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Brian Westenhaus

Brian Westenhaus

Brian is the editor of the popular energy technology site New Energy and Fuel. The site’s mission is to inform, stimulate, amuse and abuse the…

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Cost-Effective Catalyst To Supercharge Green Hydrogen Production

  • The catalyst, primarily made of cheaper cobalt, replaces costly iridium in Proton Exchange Membrane (PEM) electrolyzers.
  • Giner Inc. tested the catalyst under industrial conditions, noting its superior performance and durability.
  • This innovation supports the DOE's Hydrogen Energy Earthshot initiative, aiming to drastically reduce green hydrogen production costs.

An Argonne National Laboratory team has developed a new catalyst composed of elements abundant in the Earth. It could make possible the low-cost and energy-efficient production of hydrogen for use in transportation and industrial applications.

A multi-institutional team led by the U.S. Department of Energy’s (DOE) Argonne National Laboratory has developed a low-cost catalyst for a process that yields clean hydrogen from water. Other contributors include DOE’s Sandia National Laboratories and Lawrence Berkeley National Laboratory, as well as Giner Inc.

The results outlining research have been published in Science.

“A process called electrolysis produces hydrogen and oxygen from water and has been around for more than a century,” said Di-Jia Liu, senior chemist at Argonne. He also holds a joint appointment in the Pritzker School of Molecular Engineering at the University of Chicago.

Proton exchange membrane (PEM) electrolyzers represent a new generation of technology for this process. They can split water into hydrogen and oxygen with higher efficiency at near room temperature. The reduced energy demand makes them an ideal choice for producing clean hydrogen by using renewable but intermittent sources, such as solar and wind.

This electrolyzer runs with separate catalysts for each of its electrodes (cathode and anode). The cathode catalyst yields hydrogen, while the anode catalyst forms oxygen. A problem is that the anode catalyst uses iridium, which has a current market price of around $5,000 per ounce. The lack of supply and high cost of iridium pose a major barrier for widespread adoption of PEM electrolyzers.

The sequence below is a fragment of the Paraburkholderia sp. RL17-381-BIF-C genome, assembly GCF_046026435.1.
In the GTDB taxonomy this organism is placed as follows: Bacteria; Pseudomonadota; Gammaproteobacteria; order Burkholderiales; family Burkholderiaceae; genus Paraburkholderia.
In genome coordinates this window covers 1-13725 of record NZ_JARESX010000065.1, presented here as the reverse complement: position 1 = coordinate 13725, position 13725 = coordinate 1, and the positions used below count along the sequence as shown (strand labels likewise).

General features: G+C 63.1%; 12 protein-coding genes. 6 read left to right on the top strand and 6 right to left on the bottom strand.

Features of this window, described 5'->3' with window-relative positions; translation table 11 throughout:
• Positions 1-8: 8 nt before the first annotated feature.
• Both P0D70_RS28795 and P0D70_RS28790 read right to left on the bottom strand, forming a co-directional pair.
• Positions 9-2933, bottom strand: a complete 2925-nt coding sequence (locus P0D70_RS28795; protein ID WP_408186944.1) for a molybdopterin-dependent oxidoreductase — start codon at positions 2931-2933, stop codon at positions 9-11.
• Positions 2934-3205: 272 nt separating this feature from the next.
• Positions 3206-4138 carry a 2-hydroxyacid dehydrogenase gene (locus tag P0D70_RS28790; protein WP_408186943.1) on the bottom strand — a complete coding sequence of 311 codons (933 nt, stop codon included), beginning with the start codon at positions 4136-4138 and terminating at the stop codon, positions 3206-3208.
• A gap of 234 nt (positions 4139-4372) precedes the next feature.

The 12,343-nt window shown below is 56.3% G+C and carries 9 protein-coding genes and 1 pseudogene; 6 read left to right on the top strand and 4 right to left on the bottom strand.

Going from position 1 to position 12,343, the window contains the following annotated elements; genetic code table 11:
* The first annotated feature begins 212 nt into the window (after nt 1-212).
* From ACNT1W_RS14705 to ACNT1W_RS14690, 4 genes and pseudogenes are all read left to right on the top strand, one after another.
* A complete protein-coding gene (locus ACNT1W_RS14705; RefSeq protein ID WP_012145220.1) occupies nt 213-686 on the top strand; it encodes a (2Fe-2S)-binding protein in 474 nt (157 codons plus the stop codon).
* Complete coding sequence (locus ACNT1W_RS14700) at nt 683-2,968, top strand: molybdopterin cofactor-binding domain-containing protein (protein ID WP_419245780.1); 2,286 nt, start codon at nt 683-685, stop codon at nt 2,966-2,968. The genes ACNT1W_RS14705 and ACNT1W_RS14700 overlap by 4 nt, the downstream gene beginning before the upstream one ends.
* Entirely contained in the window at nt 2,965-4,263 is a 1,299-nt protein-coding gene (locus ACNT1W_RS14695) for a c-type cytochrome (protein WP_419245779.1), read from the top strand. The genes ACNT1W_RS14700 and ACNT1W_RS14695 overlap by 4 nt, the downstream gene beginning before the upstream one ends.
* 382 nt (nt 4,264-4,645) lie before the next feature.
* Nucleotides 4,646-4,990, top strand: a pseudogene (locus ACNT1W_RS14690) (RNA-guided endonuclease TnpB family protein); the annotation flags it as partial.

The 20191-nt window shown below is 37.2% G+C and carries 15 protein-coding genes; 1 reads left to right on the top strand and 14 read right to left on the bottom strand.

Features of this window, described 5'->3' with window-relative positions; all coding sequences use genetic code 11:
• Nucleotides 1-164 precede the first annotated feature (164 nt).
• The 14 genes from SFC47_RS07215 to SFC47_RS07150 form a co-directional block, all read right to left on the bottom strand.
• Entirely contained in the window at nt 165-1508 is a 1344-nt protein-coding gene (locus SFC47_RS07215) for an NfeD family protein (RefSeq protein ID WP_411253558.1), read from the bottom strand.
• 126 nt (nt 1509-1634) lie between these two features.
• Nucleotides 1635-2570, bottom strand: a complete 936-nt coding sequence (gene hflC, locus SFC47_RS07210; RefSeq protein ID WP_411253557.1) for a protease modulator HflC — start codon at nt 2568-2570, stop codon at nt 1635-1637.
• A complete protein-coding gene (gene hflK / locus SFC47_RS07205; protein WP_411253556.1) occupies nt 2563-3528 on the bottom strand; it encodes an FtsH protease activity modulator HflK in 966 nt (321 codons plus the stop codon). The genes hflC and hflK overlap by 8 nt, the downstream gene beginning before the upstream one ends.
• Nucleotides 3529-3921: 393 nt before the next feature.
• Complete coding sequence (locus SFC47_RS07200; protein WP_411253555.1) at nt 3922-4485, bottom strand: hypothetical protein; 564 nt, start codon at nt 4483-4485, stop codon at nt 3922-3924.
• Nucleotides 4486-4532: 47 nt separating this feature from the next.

The main ingredient in the new catalyst is cobalt, which is substantially cheaper than iridium. “We sought to develop a low-cost anode catalyst in a PEM electrolyzer that generates hydrogen at high throughput while consuming minimal energy,” Liu said. “By using the cobalt-based catalyst prepared by our method, one could remove the main bottleneck of cost to producing clean hydrogen in an electrolyzer.”

Giner Inc., a leading research and development company working toward commercialization of electrolyzers and fuel cells, evaluated the new catalyst using its PEM electrolyzer test stations under industrial operating conditions. The performance and durability far exceeded that of competitors’ catalysts.

Important to further advancing the catalyst performance is understanding the reaction mechanism at the atomic scale under electrolyzer operating conditions. The team deciphered critical structural changes that occur in the catalyst under operating conditions by using X-ray analyses at the Advanced Photon Source (APS) at Argonne. They also identified key catalyst features using electron microscopy at Sandia Labs and at Argonne’s Center for Nanoscale Materials (CNM). The APS and CNM are both DOE Office of Science user facilities.

“We imaged the atomic structure on the surface of the new catalyst at various stages of preparation,” said Jianguo Wen, an Argonne materials scientist.

In addition, computational modeling at Berkeley Lab revealed important insights into the catalyst’s durability under reaction conditions.

The team’s achievement is a step forward in DOE’s Hydrogen Energy Earthshot initiative, which mimics the U.S. space program’s “Moon Shot” of the 1960s. Its ambitious goal is to lower the cost for green hydrogen production to one dollar per kilogram in a decade. Production of green hydrogen at that cost could reshape the nation’s economy. Applications include the electric grid, manufacturing, transportation and residential and commercial heating.

“More generally, our results establish a promising path forward in replacing catalysts made from expensive precious metals with elements that are much less expensive and more abundant,” Liu noted.

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In addition to Liu, Argonne authors are Lina Chong (now at Shanghai Jiao Tong University), Jianguo Wen, Haiping Xu, A. Jeremy Kropf, Wenqian Xu and Xiao-Min Lin. Authors from Berkeley Lab include Guoping Gao, Haixia Li and Ling-Wang Wang. The author from Sandia Labs is Joshua D. Sugar. Contributors Zach Green and Hui Xu are from Giner Inc.

By Brian Westenhaus via New Energy and Fuel

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Leave a comment
  • Vernon Brechin on August 17 2023 said:
    Quoting from this article "The team’s achievement is a step forward in DOE’s Hydrogen Energy Earthshot initiative, which mimics the U.S. space program’s “Moon Shot” of the 1960s. Its ambitious goal is to lower the cost for green hydrogen production to one dollar per kilogram in a decade."

    Those working in such areas tend to be masterful at excluding the following warnings articles from their consciousness.

    IPCC report: ‘now or never’ if world is to stave off climate disaster (TheGuardian)

    UN chief: World has less than 2 years to avoid 'runaway climate change' (TheHill)
    * This statement was made 4.6 years ago.

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